WASHINGTON — A federal judge said he was “inclined” to order that a Jan. 6 Capitol riot suspect remain in detention on Monday after prosecutors presented video footage of the man dragging a police officer down the steps of the Capitol and into a mob and physically assaulting officers.
Jack Wade Whitton, a 30-year-old CrossFit instructor from Georgia, was identified by the government as the man in new officer-worn body camera footage also kicking officers and saying, “You’re going to die tonight.”
Assistant U.S. Attorney Colleen Kukowski argued on behalf of the government that Whitton, who remains in custody in Georgia, should not be released pending trial because he remains a threat to the public.
Prosecutors previously disclosed text messages Whitton allegedly sent to a confidential informant in which he boasted about the assault afterward.
“I fed him to the people. Idk his status. And don’t care tbh,” Whitton allegedly said about the officer whom he allegedly dragged into the mob.
The Jan. 6 riot resulted in the death of Capitol Police Officer Brian Sicknick, and two other officers who died by suicide in its aftermath.
Whitton was identified in the new footage through the clothing he was known to have worn on Jan. 6, including a “TRUMP 2020” hat. Kuklowski said Whitton had not denounced his views that led to his attempt that day to stop the government from certifying the 2020 presidential election results, and therefore his ideology could cause him to engage in more violence.
Defense attorney Benjamin Alper pointed to dozens of statements from Whitton’s friends and family expressing his actions on Jan. 6 were out of character and claimed the government had not made a compelling case that Whitton would present a continued threat if released before trial.
Whitton and other defendants are charged with assaulting the officer using a “baton, flag, pole and a crutch.” He allegedly climbed over a barrier and used a crutch to assault an officer, and proceeded to drag the officer down steps by the head and face-down into the awaiting mob of rioters.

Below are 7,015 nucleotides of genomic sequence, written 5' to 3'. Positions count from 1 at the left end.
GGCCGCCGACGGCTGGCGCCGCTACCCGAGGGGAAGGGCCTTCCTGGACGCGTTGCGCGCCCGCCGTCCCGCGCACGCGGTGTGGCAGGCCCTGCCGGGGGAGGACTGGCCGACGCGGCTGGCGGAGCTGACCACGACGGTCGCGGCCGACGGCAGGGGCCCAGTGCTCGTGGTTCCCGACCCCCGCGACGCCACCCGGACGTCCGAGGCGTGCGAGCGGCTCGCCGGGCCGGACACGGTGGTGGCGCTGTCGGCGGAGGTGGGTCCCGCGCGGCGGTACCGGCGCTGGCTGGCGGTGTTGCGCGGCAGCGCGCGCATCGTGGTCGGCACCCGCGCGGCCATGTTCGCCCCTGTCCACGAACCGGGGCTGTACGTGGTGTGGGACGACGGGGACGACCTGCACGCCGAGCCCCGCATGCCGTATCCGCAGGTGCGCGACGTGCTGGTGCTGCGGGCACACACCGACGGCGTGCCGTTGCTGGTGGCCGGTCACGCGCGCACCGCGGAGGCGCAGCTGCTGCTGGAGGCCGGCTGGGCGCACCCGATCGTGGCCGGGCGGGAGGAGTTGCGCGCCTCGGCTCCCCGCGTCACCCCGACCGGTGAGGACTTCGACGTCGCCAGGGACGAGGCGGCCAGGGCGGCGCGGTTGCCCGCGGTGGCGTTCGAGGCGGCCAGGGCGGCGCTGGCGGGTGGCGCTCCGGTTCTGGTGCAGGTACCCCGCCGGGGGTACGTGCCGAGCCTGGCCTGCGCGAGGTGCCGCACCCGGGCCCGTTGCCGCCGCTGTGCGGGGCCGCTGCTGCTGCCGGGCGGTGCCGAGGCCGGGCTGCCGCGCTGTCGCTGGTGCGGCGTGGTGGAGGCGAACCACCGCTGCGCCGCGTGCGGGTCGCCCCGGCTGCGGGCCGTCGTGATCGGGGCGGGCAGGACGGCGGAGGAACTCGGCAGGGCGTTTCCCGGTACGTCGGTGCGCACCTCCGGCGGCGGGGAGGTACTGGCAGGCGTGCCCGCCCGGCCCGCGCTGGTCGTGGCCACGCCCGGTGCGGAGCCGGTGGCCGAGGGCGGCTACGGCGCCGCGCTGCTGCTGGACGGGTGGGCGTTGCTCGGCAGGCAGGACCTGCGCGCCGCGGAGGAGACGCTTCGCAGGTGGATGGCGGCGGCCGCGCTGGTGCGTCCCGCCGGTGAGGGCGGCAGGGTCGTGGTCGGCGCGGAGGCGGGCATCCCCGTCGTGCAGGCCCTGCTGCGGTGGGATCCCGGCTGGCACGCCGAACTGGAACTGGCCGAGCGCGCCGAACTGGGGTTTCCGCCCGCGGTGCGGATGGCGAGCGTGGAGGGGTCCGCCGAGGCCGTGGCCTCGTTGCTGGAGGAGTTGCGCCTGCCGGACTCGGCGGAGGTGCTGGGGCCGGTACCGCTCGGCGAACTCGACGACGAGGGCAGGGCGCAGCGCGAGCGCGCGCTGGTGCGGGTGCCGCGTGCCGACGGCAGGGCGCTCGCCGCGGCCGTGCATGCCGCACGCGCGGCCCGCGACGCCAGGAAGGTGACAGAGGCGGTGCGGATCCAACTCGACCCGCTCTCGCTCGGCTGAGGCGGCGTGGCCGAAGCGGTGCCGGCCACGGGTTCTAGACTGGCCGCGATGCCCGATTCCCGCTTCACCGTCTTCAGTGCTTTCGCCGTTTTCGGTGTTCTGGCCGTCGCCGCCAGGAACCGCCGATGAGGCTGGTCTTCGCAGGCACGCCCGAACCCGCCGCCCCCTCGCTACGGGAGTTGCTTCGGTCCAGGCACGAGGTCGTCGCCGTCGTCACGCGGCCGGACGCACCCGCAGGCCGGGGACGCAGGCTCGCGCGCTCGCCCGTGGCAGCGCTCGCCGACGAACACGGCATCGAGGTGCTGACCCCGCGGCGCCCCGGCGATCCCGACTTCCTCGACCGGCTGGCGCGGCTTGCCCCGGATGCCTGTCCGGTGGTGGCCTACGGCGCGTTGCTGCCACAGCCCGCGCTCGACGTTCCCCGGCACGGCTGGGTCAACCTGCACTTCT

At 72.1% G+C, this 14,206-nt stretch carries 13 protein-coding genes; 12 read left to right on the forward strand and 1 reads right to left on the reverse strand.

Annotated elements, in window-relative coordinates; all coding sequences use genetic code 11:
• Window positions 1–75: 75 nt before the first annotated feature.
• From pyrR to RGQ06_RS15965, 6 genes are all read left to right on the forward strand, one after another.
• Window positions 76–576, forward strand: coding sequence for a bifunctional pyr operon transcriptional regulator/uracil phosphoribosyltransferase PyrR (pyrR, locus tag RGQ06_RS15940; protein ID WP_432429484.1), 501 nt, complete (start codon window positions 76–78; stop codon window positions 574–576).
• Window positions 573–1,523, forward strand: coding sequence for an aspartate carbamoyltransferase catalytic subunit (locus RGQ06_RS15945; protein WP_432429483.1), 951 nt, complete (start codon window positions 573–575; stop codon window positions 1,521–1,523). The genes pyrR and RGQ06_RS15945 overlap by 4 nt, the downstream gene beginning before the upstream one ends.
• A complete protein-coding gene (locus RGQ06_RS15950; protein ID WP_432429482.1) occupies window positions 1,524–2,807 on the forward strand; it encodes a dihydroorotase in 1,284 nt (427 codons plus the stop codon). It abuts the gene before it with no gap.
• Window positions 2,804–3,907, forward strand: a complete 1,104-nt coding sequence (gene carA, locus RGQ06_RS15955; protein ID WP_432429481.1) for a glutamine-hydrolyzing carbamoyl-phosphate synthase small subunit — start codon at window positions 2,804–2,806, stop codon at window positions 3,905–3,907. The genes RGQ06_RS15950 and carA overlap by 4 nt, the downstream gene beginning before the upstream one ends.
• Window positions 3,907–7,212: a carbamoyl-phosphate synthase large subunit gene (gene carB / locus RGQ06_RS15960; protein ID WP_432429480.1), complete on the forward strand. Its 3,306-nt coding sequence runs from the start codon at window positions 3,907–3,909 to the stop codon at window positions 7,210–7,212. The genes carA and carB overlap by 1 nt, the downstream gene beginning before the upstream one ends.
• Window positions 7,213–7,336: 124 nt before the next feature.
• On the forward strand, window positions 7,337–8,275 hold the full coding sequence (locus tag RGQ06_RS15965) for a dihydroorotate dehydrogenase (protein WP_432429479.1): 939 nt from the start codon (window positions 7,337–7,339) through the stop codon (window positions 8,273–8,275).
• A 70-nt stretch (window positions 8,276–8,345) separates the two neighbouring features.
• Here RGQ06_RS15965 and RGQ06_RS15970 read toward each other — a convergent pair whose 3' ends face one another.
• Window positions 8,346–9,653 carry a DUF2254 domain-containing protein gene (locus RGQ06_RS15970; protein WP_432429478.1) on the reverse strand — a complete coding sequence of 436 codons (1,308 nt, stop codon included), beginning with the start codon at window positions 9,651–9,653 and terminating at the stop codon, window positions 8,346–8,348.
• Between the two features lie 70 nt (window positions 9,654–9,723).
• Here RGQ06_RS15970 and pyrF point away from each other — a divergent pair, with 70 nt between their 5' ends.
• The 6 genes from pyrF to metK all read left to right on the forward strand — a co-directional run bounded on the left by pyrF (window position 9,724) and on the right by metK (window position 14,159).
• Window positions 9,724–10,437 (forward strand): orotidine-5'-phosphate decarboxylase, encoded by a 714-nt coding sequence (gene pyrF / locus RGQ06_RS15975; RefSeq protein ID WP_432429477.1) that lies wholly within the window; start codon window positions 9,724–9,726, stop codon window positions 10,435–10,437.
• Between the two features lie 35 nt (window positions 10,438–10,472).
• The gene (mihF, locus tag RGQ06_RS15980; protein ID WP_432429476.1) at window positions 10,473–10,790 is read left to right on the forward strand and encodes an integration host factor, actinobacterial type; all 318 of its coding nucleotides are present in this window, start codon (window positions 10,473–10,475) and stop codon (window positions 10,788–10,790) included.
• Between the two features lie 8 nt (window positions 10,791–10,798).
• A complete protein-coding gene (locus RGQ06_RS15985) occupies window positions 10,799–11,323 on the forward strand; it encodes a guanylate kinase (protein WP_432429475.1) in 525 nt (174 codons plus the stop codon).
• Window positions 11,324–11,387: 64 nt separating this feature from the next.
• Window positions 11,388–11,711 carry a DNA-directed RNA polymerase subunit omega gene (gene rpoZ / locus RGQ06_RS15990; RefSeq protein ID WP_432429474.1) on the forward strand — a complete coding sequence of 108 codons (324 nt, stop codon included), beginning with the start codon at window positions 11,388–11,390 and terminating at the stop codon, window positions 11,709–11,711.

“The defendant isn’t someone that rushed into an assault that was already occurring or took advantage of what others started,” Kukowski said on Monday. “He himself was the instigator.”
Whitton is charged alongside Jeffrey Sabol, Peter Stager and Michael Lopatic. They face some of the most serious charges filed so far for the violent fighting on the Capitol’s west terrace.
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“His actions — climbing over a railing while armed with a crutch — started a melee that resulted in two officers being dragged out of a police line and into a violent mob, and at a minimum, a third officer being assaulted while that officer attempted to rescue his colleagues,” the government said in a court filing.
Judge Emmet Sullivan said he would issue a decision on whether Whitton should continue to be held within a few days, but that he was leaning toward agreeing with the government that Whitton presents too much of a danger to be released.
Nearly 400 people have been charged in connection to the Jan. 6 riot, when supporters of former President Donald Trump stormed the Capitol Building, delaying the certification of the 2020 election and causing property destruction and injury.